Friday, April 10, 2015

Against All Odds—What’s Our REAL Chance of Becoming a Successful Author? by @KristenLambTX

by
Kristen Lamb

Image and quote courtesy of SEAL of Honor on Facebook.


Image and quote courtesy of SEAL of Honor on Facebook.
Many of you were here for last week’s discussion regarding What Makes a Real Writer? When we decide to become professional writers, we have a lot of work ahead of us and sadly, most will not make the cut.
I know it’s a grossly inaccurate movie, but I love G.I. Jane. I recall a scene during Hell Week (the first evolution of S.E.A.L. training) where Master Chief has everyone doing butterfly kicks in the rain. He yells at the recruits to look to their left and look to their right, that statistically, those people will quit.
Who will be the first to ring that bell? Who will be the first to quit?
Years ago, one of my mentors mentioned The 5% Rule. What’s The 5% Rule? So happy you asked. Statistically, only 5% of the population is capable of sustained change. This means of ALL the people who want to run marathons, 5% will. Of ALL the people who join a martial arts class, only 5% will ever reach black belt. Of ALL the people who have a dream of being a career author, only about 5% will ever reach that goal and maintain it.
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At first, I was horrified when I heard this statistic. I want everyone to be successful! Surely if they had more tools, more chances, more affordable classes…
Human nature is a weird thing and, had I not seen this 5% rule play out countless times, I’d still be an unbeliever. Yet, like everyone is not meant to be a Navy S.E.A.L., not everyone is meant to be a career author. This is good news and bad news. Bad news is odds are against us. Good news is multi-fold. First, we control a lot of the factors that lead to success. Secondly, this job is NOT for everyone.
Believe it or not, what we do is excruciatingly HARD. Just like it is NOT normal for a human body to run long miles in freezing surf carrying a Zodiac filled with water, it is NOT normal to sit and write 100,000+ words. Most people—literate or not—cannot do what we do.
They like to believe they can…but they can’t.
One of the reasons regular people are so shocked to meet a “real” writer is that so few writers ever really reach the professional level. But, why? Why do so many give up the dream? What does the 5% writer do differently than hoi polloi 95%?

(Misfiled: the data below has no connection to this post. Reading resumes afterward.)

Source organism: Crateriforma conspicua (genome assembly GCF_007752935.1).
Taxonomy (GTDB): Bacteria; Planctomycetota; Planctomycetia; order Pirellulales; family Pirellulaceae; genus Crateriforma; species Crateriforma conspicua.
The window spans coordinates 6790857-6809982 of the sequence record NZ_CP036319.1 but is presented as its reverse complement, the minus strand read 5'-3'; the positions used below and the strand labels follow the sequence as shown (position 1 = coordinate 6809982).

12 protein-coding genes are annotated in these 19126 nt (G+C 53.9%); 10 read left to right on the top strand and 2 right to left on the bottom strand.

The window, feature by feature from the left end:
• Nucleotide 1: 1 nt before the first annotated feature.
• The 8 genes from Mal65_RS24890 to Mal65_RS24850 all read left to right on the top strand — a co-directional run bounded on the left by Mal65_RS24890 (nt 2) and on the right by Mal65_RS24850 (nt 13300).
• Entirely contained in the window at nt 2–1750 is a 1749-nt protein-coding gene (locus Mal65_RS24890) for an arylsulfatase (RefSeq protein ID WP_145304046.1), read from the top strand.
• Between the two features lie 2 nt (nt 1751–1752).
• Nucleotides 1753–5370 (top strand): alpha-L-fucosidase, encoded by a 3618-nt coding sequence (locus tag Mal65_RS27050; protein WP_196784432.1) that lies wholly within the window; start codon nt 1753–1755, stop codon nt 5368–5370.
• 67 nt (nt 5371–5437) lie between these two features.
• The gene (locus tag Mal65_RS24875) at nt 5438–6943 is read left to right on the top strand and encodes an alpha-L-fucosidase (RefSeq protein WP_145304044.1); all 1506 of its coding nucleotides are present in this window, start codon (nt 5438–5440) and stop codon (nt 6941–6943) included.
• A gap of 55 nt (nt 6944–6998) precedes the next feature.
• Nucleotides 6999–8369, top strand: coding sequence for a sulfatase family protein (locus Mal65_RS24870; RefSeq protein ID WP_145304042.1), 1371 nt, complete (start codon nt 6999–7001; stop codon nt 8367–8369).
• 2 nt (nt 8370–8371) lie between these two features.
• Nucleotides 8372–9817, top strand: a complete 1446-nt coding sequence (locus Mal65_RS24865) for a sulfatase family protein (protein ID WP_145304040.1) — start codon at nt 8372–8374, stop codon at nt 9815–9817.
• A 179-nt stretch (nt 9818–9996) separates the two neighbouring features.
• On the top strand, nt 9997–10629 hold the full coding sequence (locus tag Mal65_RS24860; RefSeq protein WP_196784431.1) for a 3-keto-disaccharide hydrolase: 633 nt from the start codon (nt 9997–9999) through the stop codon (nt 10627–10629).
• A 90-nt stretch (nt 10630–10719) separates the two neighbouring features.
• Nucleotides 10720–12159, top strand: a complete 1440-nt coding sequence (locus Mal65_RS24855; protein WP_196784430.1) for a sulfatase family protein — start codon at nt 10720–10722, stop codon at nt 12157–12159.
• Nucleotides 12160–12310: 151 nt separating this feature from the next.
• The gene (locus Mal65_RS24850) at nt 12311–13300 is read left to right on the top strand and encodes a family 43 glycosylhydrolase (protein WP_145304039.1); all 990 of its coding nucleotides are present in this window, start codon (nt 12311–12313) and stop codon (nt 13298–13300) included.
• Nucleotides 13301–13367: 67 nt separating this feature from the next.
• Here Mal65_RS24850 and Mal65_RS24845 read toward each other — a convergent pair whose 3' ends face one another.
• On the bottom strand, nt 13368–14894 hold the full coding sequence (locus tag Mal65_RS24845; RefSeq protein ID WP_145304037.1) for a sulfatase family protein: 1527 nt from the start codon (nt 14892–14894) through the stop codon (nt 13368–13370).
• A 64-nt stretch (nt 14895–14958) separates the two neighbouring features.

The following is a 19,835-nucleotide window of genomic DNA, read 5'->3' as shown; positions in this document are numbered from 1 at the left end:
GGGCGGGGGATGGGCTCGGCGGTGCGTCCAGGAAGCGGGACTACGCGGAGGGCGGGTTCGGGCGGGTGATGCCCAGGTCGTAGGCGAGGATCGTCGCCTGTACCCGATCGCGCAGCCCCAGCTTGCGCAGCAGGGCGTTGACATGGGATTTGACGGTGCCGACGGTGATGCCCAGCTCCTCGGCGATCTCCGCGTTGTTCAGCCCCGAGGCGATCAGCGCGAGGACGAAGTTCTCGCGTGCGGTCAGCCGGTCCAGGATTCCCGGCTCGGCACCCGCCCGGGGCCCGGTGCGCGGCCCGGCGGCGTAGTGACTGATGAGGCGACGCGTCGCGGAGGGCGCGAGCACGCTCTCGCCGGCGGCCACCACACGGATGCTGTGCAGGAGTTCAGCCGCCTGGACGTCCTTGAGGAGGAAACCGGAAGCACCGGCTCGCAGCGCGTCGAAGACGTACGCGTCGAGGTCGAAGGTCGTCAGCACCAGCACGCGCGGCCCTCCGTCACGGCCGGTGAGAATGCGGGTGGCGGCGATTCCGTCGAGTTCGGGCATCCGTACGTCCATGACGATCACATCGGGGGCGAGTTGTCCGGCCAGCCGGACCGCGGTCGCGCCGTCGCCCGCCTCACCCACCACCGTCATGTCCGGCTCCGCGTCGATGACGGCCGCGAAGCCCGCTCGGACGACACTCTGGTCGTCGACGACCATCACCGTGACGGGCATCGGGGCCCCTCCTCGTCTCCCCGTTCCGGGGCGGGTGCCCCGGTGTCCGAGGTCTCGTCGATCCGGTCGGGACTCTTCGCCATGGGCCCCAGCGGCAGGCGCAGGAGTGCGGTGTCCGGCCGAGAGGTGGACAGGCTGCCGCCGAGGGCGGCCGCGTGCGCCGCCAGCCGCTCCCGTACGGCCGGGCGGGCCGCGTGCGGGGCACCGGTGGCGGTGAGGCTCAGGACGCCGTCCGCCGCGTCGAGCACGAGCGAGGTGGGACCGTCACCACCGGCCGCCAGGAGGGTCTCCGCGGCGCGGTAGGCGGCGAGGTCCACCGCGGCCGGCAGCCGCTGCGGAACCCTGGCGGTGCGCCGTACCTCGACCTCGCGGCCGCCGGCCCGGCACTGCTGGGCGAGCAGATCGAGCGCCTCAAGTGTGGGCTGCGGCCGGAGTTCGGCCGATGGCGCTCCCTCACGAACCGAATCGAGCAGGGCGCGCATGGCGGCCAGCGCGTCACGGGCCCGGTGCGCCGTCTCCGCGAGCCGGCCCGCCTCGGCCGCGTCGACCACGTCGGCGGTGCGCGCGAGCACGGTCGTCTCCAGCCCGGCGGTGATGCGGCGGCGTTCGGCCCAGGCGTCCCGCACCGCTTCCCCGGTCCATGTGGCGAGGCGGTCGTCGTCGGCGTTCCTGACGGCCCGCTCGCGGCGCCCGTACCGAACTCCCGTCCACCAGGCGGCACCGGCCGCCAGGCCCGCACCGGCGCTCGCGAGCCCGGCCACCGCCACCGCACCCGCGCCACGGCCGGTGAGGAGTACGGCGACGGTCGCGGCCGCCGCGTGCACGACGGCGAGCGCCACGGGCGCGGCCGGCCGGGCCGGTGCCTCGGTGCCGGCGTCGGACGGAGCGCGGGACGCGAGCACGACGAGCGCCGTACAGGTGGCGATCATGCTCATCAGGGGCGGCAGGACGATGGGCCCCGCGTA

I’m an optimist. I believe all of us possess what it takes to be in that coveted 5%. Question is, can we overcome our natures?
Pros Like Validation But Don’t Require It 
Image via QuickMeme

Image via QuickMeme
Validation is different from feedback. We ALL love validation. We crave it. We adore it. But pros don’t require it.
When I first brought my glorious prose to a critique group, I said I wanted feedback. What I really wanted was for the group to tell me that my words were written in angel tears and that all the agents who rejected me must have been brain damaged.
I did not want to hear that I might not have a clue what I was doing. I did not want my pages handed back dripping in red ink. In fact, that hurt. A LOT. I had to learn to suck it up and press on. If one person had an opinion? Well, might just be a personal preference. When ten people gave the same opinion?
Houston, I had a problem.
Writers can work years without any hint of outside approval. Most people can’t sustain this and they give up. I found out last week that this blog has been named Writer’s Digest‘s Top 101 Websites for Writers for 2015.
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*happy dance*
But some of you might not know that I blogged for almost two years and no one cared. My biggest fans were the male-enhancement bots.
I so licked your blog. You make many grate poinsettias. Is it just me or are all your commenters brain dead?
Hmm, maybe he’s foreign? Or not *head desk*
How much do you LOVE the dream? Because I will tell you that if I went by outside approval, I would have quit YEARS ago. If I judged my future success by my beginning blog stats or early book sales?
*weeps*
I was starting to wonder if I’d made a serious error by leaving sales. Sales had a paycheck, a fancy title and a company car. No stranger ever asked me if I was a “real” salesperson.
I went a LONG, LONG, LOOOONG time when no one cared and worse, they thought I was a joke/lunatic/poseur/hack. We need rhino skin in this business.
When I started this blog seven years ago, there were all kinds of other bloggers who were bigger than me. Sadly, many of them are gone. Never underestimate the power of simply showing up.
Below is an image of my blog stats.
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Can you tell when I made it past “The Dip”? What if I’d quit? In 2009, I had a little over 6,000 views for the year(and I’d been blogging about 18 months by this point). In 2013, I had almost 450,000 views. But how many people would have given up when staring at those 2009 numbers (which works out to about 15 views a day)?
Pros Don’t Find Time, They MAKE Time
Time isn’t hiding down in the couch cushions camouflaged in Cheerios. We don’t find time, we make time.Often new writers will bemoan how they wish they could find time. 
Yet, I will posit this.
If today, I could guarantee you hundreds of millions of dollars in sales and all you had to do was finish the novel, how many would stay up late or get up early? How many would decide the family can go to the movies alone? Or that the floors are clean enough?